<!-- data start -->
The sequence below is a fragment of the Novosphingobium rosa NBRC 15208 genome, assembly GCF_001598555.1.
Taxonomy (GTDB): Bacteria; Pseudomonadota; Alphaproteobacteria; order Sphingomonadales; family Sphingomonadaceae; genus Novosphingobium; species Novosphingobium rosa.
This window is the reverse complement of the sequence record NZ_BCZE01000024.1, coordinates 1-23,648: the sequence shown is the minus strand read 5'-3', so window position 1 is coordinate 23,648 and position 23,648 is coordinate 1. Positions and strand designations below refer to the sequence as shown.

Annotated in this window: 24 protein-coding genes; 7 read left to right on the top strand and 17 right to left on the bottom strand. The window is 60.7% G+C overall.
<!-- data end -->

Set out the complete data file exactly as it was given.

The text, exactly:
The sequence below is a fragment of the Novosphingobium rosa NBRC 15208 genome, assembly GCF_001598555.1.
Taxonomy (GTDB): Bacteria; Pseudomonadota; Alphaproteobacteria; order Sphingomonadales; family Sphingomonadaceae; genus Novosphingobium; species Novosphingobium rosa.
This window is the reverse complement of the sequence record NZ_BCZE01000024.1, coordinates 1-23,648: the sequence shown is the minus strand read 5'-3', so window position 1 is coordinate 23,648 and position 23,648 is coordinate 1. Positions and strand designations below refer to the sequence as shown.

Annotated in this window: 24 protein-coding genes; 7 read left to right on the top strand and 17 right to left on the bottom strand. The window is 60.7% G+C overall.